Originally published by DodgerBlue.com
Entering the 2021 season, Tony Gonsolin was blocked on the Los Angeles Dodgers depth chart but he was still expected to be an important part of their roster.
Coming out of Spring Training, Gonsolin made the Opening Day roster as a relief pitcher. However, he did not make an appearance before he was placed on the 10-day injured list.
Gonsolin was bothered by right shoulder inflammation that initially surfaced at the end of Spring Training. “I thought it was just normal soreness,” he said at the time. “I hadn’t really felt sore before that, so I thought I just had a little soreness or whatever.
“Tried to throw on it and it was really acting up during that. Then it just kind of got a little worse from there and felt a lot more uncomfortable.”
In the middle of May, Gonsolin was transferred to the 60-day IL. The injury ended up costing him two months of the season.
The right-hander returned on June 9 against the Pittsburgh Pirates and made his first appearance of the season but was limited to 1.2 innings pitched while allowing one run and five walks.
Gonsolin ended up making 12 more starts but he never pitched more than 5.1 innings in any of them and struggled with his control most of the season, which often limited him to four innings pitched or fewer.
During June and July, Gonsolin was walking more than six batters per nine innings and his overall fastball velocity was down from an average of 95 mph in 2020 to 93 mph.
By September, Gonsolin’s velocity was back up to 94.7 mph and his walks per nine dropped to 3.6, which he credited to fixing his mechanics and no longer overthrowing his fastball, which was a lingering result of his shoulder injury.
“Just feeling more comfortable within my mechanics, not trying to overthrow the fastball and not trying to be too fine with some of the offspeed stuff,” Gonsolin said. “Just attacking guys. But now it feels like it’s coming out a lot freer and I’m not as concerned with the velocity.”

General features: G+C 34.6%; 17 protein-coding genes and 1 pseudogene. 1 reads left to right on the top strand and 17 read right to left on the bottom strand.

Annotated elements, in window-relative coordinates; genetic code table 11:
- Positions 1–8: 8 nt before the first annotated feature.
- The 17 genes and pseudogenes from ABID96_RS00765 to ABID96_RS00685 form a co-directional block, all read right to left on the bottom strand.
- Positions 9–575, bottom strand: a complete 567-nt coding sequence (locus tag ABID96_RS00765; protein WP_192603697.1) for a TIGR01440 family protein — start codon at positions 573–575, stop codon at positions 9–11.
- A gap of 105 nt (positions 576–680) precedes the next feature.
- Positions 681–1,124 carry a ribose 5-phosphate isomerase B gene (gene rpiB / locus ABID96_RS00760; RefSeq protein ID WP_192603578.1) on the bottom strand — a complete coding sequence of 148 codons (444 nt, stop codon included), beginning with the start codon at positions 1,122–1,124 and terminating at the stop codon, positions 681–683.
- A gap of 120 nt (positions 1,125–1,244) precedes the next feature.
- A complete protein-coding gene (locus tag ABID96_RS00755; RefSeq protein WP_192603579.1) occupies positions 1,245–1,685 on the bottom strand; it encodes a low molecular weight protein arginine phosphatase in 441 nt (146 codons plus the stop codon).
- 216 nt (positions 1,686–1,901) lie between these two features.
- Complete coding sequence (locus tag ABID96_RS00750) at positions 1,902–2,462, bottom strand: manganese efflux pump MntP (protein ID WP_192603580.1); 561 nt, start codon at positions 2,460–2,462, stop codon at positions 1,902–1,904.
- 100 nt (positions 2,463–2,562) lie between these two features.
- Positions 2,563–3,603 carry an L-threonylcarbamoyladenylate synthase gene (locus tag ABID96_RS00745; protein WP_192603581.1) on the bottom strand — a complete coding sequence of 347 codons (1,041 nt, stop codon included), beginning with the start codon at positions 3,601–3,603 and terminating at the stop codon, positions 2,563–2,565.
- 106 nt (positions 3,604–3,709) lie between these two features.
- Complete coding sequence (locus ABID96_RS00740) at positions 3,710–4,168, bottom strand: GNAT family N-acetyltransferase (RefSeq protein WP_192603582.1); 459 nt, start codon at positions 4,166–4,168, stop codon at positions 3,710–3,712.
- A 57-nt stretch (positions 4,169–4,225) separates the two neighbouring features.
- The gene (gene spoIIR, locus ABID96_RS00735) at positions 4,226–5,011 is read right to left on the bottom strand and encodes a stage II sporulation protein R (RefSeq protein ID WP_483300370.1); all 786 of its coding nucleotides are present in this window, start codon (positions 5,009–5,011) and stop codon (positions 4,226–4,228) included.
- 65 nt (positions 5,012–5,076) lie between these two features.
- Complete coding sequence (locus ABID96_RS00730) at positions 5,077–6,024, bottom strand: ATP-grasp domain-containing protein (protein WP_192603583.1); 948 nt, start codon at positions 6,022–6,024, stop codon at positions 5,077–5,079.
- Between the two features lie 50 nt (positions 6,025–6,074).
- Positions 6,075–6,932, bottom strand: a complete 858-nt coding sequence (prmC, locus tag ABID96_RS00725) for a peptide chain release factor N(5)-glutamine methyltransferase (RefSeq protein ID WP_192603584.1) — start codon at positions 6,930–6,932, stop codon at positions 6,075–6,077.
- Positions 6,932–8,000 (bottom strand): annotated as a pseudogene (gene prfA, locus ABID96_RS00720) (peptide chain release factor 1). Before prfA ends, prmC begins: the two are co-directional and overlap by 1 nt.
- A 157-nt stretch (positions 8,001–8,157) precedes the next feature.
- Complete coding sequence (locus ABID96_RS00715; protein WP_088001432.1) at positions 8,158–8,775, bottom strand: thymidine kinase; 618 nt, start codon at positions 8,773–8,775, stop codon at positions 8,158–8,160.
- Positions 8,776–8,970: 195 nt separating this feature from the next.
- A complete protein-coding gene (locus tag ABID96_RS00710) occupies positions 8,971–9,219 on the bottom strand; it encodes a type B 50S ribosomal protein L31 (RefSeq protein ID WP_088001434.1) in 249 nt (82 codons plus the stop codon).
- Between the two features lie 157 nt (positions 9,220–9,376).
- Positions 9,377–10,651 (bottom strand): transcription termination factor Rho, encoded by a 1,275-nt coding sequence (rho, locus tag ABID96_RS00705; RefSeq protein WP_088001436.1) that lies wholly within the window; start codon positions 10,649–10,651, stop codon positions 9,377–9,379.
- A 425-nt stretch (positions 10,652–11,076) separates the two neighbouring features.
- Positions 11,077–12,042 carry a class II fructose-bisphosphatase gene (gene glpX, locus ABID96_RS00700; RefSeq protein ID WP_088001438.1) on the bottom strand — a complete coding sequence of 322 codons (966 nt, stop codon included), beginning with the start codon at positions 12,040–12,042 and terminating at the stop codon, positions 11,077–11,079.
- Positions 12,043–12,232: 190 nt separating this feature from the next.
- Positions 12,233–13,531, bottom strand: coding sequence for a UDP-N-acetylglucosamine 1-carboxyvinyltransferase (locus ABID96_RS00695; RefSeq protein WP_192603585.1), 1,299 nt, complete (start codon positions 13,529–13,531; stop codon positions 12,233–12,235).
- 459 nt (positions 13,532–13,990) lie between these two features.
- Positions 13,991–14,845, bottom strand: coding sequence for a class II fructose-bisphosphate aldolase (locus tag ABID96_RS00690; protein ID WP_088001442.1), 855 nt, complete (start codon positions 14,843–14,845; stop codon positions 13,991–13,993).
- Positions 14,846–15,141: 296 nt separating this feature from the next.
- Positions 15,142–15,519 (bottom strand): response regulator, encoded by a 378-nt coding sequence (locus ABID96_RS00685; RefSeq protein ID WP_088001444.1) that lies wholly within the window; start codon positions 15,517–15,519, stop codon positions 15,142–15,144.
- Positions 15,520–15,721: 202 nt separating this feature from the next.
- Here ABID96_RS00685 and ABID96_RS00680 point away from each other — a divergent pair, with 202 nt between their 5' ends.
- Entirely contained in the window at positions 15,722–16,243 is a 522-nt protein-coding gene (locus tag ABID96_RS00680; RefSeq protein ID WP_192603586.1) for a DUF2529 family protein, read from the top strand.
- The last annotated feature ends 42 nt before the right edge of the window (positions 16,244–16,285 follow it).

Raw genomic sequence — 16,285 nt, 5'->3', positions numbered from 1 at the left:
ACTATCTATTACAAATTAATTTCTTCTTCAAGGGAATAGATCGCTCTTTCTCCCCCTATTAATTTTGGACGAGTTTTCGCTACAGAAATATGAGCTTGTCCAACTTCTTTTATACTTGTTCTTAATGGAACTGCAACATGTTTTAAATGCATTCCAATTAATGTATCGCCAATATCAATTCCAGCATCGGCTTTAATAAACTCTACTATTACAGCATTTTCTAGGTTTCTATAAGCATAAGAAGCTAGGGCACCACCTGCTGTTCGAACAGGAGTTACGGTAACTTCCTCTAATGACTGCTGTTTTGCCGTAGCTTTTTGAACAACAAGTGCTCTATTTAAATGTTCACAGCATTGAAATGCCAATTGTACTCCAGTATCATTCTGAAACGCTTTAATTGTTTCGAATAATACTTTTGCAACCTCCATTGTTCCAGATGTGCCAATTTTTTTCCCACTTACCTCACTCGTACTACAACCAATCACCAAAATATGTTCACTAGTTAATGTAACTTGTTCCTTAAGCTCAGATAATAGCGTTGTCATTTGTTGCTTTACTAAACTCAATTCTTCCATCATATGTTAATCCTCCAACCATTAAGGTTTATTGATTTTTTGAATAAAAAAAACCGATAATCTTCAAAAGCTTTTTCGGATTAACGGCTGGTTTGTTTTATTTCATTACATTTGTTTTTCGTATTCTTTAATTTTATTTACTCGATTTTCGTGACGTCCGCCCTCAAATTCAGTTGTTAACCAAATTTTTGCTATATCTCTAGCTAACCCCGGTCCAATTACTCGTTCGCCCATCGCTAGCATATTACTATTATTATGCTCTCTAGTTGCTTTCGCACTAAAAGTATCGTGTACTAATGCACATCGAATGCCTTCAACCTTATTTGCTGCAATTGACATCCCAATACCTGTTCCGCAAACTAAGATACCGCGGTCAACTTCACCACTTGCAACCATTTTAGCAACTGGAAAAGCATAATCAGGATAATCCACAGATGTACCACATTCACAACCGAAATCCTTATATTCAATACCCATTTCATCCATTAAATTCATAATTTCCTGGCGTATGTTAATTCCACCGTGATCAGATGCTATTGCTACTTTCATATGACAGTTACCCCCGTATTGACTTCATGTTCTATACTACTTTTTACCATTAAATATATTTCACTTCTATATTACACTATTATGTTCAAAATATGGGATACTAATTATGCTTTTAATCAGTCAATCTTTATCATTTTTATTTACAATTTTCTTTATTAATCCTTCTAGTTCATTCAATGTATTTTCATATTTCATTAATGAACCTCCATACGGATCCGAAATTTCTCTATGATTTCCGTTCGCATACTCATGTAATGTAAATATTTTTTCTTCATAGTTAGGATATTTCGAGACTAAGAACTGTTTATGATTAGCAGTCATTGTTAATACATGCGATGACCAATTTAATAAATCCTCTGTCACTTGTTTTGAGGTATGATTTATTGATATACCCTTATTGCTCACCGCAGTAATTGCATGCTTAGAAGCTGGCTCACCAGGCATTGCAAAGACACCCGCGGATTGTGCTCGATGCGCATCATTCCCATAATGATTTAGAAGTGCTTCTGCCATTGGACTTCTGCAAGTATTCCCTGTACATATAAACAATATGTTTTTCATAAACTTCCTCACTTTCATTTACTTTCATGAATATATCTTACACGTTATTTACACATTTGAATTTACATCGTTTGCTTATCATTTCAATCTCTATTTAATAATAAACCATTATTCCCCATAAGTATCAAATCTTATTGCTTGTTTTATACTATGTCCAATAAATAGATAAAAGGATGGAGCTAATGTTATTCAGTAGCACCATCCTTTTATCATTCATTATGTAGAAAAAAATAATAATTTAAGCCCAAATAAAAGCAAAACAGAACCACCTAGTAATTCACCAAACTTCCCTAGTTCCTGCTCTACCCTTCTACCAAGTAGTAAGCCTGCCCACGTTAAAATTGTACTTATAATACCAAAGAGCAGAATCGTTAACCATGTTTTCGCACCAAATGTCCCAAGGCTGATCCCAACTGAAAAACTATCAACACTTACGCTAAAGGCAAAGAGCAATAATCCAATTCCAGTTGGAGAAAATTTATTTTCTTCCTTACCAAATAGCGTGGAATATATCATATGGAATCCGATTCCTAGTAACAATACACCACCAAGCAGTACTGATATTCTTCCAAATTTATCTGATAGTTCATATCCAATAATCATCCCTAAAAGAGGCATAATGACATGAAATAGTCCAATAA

Despite his control and velocity problems over the majority of his season, Gonsolin still posted a 3.23 ERA in 55.2 innings and struck out 27.2% of hitters faced.
The Dodgers carried Gonsolin on their roster for the National League Wild Card Game and Division Series, but he didn’t appear in a game during those rounds.
In the NL Championship Series, Gonsolin pitched four innings over three games and allowed five earned runs, with four of them coming in his final outing.
Gonsolin’s 2021 highlight
Gonsolin’s best outing of the season came on July 24 against the Colorado Rockies.
He pitched 5.1 innings and allowed no runs on two hits while striking out seven and walking two in a 1-0 Dodgers’ victory.
The start, which was his eighth of the year, lowered his season ERA to 2.38.
Gonsolin should be an important part of the Dodgers’ pitching plans for this season, whether it is as one of their top-five starters or as a swingman.
As of right now, he is one of their top starting pitchers, however, the team will likely add another starter or two once the lockout ends. Regardless of who the Dodgers add and what role he ends up in, Gonsolin will end up making starts in 2022.
Although he owns a career 2.85 ERA in 142.1 innings, Gonsolin is still looking to breakout and needs to prove that he can be relied upon to throw 150 innings or more as a starter.
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